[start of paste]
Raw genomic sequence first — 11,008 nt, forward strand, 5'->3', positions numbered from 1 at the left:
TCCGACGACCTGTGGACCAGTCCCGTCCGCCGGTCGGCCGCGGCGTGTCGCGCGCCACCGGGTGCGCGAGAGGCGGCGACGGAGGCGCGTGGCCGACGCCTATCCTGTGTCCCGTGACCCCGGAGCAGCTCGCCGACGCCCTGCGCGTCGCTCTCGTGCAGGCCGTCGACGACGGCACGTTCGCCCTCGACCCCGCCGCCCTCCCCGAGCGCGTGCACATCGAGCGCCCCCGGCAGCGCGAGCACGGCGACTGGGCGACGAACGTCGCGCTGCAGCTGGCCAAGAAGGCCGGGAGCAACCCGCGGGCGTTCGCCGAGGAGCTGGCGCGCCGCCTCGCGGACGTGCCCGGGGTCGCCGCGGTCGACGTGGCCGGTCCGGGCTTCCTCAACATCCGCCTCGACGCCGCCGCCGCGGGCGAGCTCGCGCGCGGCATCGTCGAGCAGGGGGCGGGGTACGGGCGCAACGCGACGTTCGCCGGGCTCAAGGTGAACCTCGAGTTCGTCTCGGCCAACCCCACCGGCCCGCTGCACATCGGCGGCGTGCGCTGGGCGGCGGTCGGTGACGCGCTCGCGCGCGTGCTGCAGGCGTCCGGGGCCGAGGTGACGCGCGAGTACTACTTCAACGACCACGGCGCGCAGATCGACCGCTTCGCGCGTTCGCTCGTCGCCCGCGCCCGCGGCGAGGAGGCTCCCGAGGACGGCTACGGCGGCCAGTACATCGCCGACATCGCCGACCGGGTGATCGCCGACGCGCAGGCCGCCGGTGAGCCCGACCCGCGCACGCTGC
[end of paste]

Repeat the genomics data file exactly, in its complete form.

Raw genomic sequence first — 11,008 nt, forward strand, 5'->3', positions numbered from 1 at the left:
TCCGACGACCTGTGGACCAGTCCCGTCCGCCGGTCGGCCGCGGCGTGTCGCGCGCCACCGGGTGCGCGAGAGGCGGCGACGGAGGCGCGTGGCCGACGCCTATCCTGTGTCCCGTGACCCCGGAGCAGCTCGCCGACGCCCTGCGCGTCGCTCTCGTGCAGGCCGTCGACGACGGCACGTTCGCCCTCGACCCCGCCGCCCTCCCCGAGCGCGTGCACATCGAGCGCCCCCGGCAGCGCGAGCACGGCGACTGGGCGACGAACGTCGCGCTGCAGCTGGCCAAGAAGGCCGGGAGCAACCCGCGGGCGTTCGCCGAGGAGCTGGCGCGCCGCCTCGCGGACGTGCCCGGGGTCGCCGCGGTCGACGTGGCCGGTCCGGGCTTCCTCAACATCCGCCTCGACGCCGCCGCCGCGGGCGAGCTCGCGCGCGGCATCGTCGAGCAGGGGGCGGGGTACGGGCGCAACGCGACGTTCGCCGGGCTCAAGGTGAACCTCGAGTTCGTCTCGGCCAACCCCACCGGCCCGCTGCACATCGGCGGCGTGCGCTGGGCGGCGGTCGGTGACGCGCTCGCGCGCGTGCTGCAGGCGTCCGGGGCCGAGGTGACGCGCGAGTACTACTTCAACGACCACGGCGCGCAGATCGACCGCTTCGCGCGTTCGCTCGTCGCCCGCGCCCGCGGCGAGGAGGCTCCCGAGGACGGCTACGGCGGCCAGTACATCGCCGACATCGCCGACCGGGTGATCGCCGACGCGCAGGCCGCCGGTGAGCCCGACCCGCGCACGCTGC